Health minister Nadine Dorries and fellow Conservative MPs Lucy Allan and Maria Caulfield all retweeted a short section of video posted by the anonymous Twitter account “Njames World”.

The video was a selectively edited clip of a 2013 media interview with Labour leader Keir Starmer.

Mr Starmer was the Director of Public Prosecutions at the time, and he had just announced changes in guidelines on how police and prosecutors deal with victims of sexual abuse.

It came after intense scrutiny of how networks of men in the north of England and elsewhere were able to groom young girls for sex for many years without facing prosecution.

The “Njames World” video, which was viewed more than 200,000 times, featured a short section of the interview in which Mr Starmer laid out reasons why victims might have been treated as unreliable in the past.

The full interview is available here. If we book-end the quote featured in the misleading video with what Mr Starmer says immediately before and afterwards (in bold), he is clearly saying that the previous approach was wrong and had to change.

“These guidelines are a recognition that the approach that’s been taken in the past was the wrong approach.

“It was based on a number of assumptions which don’t withstand scrutiny. The guidelines change that, and they require the police and prosecutors to focus intensely on the allegation actually being made, and not so much on the weaknesses or vulnerabilities that are invariably there in some of the victims who come forward.

“The assumptions that were made included the assumption that a victim of child sexual abuse will swiftly report what’s happened to them to the police, will be able to give a coherent, consistent account the first time; that they will not themselves have engaged in any offending or other behaviour, and that they will not have misused drugs or alcohol at any stage.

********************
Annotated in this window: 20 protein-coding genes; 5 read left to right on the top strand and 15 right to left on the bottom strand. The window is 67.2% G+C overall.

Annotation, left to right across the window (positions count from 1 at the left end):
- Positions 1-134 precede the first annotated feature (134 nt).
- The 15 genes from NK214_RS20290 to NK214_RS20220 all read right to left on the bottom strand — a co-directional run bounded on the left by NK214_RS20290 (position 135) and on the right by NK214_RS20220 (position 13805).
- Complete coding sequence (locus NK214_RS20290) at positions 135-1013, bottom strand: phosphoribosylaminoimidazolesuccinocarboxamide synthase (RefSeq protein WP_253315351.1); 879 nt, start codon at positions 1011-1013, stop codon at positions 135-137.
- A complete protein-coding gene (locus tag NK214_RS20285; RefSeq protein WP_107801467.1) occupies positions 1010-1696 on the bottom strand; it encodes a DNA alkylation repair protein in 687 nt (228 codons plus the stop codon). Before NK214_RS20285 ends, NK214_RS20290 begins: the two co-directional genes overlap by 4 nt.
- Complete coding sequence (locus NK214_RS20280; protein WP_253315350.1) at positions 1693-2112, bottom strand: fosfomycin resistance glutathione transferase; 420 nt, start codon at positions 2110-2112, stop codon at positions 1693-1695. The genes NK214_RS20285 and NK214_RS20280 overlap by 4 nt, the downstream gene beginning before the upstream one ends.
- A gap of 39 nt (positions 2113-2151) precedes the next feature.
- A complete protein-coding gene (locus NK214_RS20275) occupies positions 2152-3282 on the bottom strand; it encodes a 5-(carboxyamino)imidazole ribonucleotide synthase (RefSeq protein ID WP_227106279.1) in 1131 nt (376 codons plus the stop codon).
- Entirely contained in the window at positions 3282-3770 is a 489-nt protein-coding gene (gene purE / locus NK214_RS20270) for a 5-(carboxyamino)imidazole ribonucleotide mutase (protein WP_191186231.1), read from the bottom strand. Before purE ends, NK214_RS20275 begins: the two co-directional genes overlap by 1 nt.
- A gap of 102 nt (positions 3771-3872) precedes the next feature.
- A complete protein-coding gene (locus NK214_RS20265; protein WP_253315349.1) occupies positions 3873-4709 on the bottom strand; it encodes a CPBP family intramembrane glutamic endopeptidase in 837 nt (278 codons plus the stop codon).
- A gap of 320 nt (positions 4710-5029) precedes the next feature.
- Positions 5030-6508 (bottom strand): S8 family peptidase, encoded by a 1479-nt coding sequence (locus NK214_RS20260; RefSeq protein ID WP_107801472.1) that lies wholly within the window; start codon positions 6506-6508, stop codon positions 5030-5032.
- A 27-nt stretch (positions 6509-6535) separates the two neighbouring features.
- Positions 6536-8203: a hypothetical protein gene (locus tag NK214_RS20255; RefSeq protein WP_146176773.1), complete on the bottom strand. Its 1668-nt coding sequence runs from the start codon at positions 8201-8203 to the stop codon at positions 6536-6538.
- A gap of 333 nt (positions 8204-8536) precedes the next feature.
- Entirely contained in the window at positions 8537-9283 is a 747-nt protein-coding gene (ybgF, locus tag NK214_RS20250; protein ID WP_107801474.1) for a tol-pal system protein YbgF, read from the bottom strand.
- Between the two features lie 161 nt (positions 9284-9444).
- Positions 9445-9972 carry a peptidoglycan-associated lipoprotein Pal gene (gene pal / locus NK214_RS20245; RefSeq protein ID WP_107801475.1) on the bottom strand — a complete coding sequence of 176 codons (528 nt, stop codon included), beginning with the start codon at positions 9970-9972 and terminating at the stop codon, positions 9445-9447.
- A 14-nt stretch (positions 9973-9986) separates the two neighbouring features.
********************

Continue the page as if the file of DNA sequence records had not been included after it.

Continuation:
“Those assumptions do not withstand scrutiny. They’ve got to change. The guidelines make that clear. And so this is a clear break with the past.”

The video carried the misleading title: “Keir Starmer explains why he didn’t prosecute grooming gangs when he was head if (sic) the Crown Prosecution Service.”

In fact, while Mr Starmer acknowledges previous working practices were wrong in the interview, he doesn’t focus specifically on cases that were prosecuted during his term of office as head of the CPS from 2008 to 2013.

Indeed, many of the most notorious “grooming gang” cases featured historic abuse that went back decades.

Ms Dorries retweeted the short clip along with a single word: “Revealing”. The tweet was deleted later, amid criticism from other Twitter users.

Ms Allan, the MP for Telford, shared the original misleading post with the comment: “This… suggests a total failure to understand grooming, a dismissive attitude towards #CSE victims and a belief that the victims brought it on themselves.” This tweet has also been deleted.

Lucy Allan later posted another tweet, saying: “There was a total failure by the authorities to understand #cse #grooming, a dismissive attitude towards victims, and a belief that victims brought it on themselves.

Ms Caulfield shared the Njames World video and added the comment: “True face of the Labour leader. #shameful.”

Both the Maria Caulfield and “Njames World” Twitter accounts appear to have been deleted.

All three MPs were contacted for comment.

A Downing Street spokesman later said: “These tweets have rightly been deleted.

“The MPs involved have been spoken to by the whips’ office and reminded of their responsibility to check the validity of information before they post on social media sites.”